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February 17, 2011

Enjoy Cape Town Responsibly

View from Lions head

The view from Lion’s Head. Photo courtesy michaelbrandon

Jessy Lipperts runs Extraordinary Travel, a company dedicated to organising inspiring and custom-made travel itineraries to Southern Africa for responsible tourists. She’s a National Tourist Guide and moved from the Netherlands to South Africa in 2003. Her mission is to share her passion for South Africa and its beauty with as many people as possible in a responsible way. Extraordinary Travel supports several projects and non-governmental organisations such as the Trees4Schools Trust, the Chaeli Campaign, the Malealea Development Trust and the Shine Centre.

How do you enjoy the Mother City responsibly? What are your favourite places and experiences?

What a great question! And it will be difficult to stick to the 500 words because Cape Town has so many different places to enjoy responsibly.

Hiking Lion’s Head

First of all, my favourite mountain to hike is Lion’s Head. What a pleasure to enjoy this in the early morning. The mountain gives you 360° views of Camps Bay, the Atlantic, Clifton, Sea Point, Robben Island, Signal Hill, the harbour, the CBD and, of course, Table Mountain. Lots of people climb Lion’s Head in the morning and it’s such an easy walk (once you’ve managed to walk the first bit which is, for some people, a bit steep). Take a picnic and enjoy nature in the middle of the city. Being from Europe, I still find it difficult to fathom how spoiled Capetonians are: I hope they appreciate the beauty of their environment every single day.

Hiking in general

Only Table Mountain has about 350 different paths to hike. You can hike here forever and never get bored. I have hiked parts of the Hoerikwaggo Trail, which is a great way to experience nature again. They have done a wonderful job with accommodation that completely blends in with nature and is built in a sustainable way. For me the Hoerikwaggo Trail is the ultimate in responsible tourism. The Department of Water Affairs’ Working for Water programme is active in the area, providing jobs and at the same time taking out alien trees, which are then used for building accommodation. I hope this trail becomes a huge success, because it definitely has the potential to become world renowned.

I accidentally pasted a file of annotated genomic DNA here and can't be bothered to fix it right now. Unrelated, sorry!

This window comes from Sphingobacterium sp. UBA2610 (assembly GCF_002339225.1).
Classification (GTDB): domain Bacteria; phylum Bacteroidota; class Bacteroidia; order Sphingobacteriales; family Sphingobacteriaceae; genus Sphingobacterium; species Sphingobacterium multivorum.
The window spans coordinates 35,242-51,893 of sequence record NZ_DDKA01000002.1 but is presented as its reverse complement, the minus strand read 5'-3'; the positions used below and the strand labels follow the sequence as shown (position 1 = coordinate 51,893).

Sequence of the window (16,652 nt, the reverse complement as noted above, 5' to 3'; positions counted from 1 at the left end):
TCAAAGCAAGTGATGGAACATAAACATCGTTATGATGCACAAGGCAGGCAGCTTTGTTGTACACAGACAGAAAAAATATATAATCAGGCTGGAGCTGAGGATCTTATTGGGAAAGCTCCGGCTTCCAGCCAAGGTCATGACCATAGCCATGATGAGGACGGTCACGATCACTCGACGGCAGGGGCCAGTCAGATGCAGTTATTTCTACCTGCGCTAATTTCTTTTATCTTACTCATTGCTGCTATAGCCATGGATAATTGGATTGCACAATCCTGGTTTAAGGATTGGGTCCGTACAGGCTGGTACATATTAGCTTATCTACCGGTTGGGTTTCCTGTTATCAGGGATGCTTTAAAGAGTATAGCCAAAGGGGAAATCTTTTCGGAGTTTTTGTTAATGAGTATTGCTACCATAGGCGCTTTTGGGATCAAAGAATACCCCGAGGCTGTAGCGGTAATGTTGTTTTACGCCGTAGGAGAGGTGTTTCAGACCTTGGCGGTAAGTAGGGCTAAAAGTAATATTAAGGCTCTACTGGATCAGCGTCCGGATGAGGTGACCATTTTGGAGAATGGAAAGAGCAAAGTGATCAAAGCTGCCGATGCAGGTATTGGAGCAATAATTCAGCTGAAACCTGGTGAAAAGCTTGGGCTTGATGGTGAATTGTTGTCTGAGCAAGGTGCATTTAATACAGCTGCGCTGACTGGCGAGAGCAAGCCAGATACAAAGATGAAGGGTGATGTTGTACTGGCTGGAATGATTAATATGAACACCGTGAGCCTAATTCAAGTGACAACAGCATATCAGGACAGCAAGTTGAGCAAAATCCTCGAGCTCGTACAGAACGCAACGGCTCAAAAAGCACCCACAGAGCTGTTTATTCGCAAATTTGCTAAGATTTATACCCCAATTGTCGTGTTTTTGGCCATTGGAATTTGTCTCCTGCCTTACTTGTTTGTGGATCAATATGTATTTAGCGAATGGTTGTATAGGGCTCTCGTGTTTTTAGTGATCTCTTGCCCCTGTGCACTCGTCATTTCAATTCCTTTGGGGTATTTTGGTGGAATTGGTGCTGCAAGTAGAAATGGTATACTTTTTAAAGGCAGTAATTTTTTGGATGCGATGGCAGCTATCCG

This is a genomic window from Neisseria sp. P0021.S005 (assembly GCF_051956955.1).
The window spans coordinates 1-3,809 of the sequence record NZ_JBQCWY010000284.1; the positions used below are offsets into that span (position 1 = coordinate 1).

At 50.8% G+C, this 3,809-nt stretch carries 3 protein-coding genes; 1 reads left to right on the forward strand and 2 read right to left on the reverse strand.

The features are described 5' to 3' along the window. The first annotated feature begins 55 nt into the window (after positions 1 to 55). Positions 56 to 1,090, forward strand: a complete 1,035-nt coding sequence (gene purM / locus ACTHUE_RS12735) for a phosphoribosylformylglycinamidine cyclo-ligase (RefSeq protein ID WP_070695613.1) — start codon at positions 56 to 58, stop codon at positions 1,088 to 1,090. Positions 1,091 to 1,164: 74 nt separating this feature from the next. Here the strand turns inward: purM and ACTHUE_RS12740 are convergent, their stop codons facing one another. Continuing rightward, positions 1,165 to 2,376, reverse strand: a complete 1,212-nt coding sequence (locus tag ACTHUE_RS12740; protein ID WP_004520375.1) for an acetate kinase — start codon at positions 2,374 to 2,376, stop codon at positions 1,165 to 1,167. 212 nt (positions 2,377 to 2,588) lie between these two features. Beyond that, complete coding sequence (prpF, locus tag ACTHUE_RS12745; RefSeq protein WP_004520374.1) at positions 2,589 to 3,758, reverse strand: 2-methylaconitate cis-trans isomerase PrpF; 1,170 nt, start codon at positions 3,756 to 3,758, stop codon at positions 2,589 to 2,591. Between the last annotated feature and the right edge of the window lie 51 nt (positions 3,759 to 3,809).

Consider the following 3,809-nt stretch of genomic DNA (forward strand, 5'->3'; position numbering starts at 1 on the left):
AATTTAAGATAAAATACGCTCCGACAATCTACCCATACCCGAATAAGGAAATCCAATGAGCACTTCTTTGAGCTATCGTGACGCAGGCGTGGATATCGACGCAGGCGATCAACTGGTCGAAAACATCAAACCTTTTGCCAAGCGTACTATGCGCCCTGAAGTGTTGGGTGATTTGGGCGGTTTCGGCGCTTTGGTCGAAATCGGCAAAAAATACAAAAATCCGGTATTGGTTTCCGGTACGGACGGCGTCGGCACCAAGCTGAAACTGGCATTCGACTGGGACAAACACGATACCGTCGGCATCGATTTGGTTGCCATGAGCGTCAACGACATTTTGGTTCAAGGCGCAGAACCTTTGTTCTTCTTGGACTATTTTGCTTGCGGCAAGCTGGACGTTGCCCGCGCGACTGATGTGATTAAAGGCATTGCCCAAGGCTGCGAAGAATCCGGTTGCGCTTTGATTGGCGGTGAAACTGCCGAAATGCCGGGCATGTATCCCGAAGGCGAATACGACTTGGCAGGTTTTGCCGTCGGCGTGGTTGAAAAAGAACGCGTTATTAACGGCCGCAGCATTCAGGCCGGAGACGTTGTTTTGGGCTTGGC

Walking through the city centre

Cape Town becomes more and more pedestrian friendly with streetside cafés and terraces. Last Saturday we strolled along Loop Street, Long Street and Church Street, visiting different art galleries. No need to go on a bus tour when in the city centre. Walking is the way to do it, and every time I walk, there are new spots to be discovered. Capetonians should embrace their city centre and really come and visit. It is such a pleasure and can compete with many European cities. St Georges Mall and Greenmarket Square are ideal to walk, shop, have coffee, breakfast, lunch and dinner!

Cycling the city

Another great way to discover the city is to go on a cycle tour. These leave from the Cape Grace Hotel in the V&A Waterfront every day. Who would have thought to cycle in Cape Town? I think many locals might never have figured that this is possible, but it is a great way to take in the city and enjoy the many stunning views from every single angle.

Anything else?

Other favourite places of mine include Kirstenbosch National Botanical Garden, Noordhoek Beach and the Sea Point promenade.

And I almost forgot: How stunning is the new Green Point Urban Park? Wow! The place is amazing for the whole family. I just love the biodiversity garden and the exercise machines. They really have done an incredible job!

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